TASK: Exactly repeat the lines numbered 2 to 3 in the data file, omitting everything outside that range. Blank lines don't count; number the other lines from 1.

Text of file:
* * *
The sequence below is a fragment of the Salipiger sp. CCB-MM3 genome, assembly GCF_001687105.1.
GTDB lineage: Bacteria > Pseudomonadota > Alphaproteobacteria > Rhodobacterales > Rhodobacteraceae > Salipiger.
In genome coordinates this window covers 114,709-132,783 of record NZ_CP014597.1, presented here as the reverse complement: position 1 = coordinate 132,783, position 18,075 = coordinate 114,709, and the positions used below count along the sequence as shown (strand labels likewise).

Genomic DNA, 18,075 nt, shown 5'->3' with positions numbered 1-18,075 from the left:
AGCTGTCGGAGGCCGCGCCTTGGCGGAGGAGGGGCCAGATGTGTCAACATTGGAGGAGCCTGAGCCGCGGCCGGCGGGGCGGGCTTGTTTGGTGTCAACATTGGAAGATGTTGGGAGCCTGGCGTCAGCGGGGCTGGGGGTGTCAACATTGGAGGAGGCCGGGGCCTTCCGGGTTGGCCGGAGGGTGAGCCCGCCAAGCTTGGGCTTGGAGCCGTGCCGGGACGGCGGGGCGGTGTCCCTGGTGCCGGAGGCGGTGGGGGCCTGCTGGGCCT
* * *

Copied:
GTDB lineage: Bacteria > Pseudomonadota > Alphaproteobacteria > Rhodobacterales > Rhodobacteraceae > Salipiger.
In genome coordinates this window covers 114,709-132,783 of record NZ_CP014597.1, presented here as the reverse complement: position 1 = coordinate 132,783, position 18,075 = coordinate 114,709, and the positions used below count along the sequence as shown (strand labels likewise).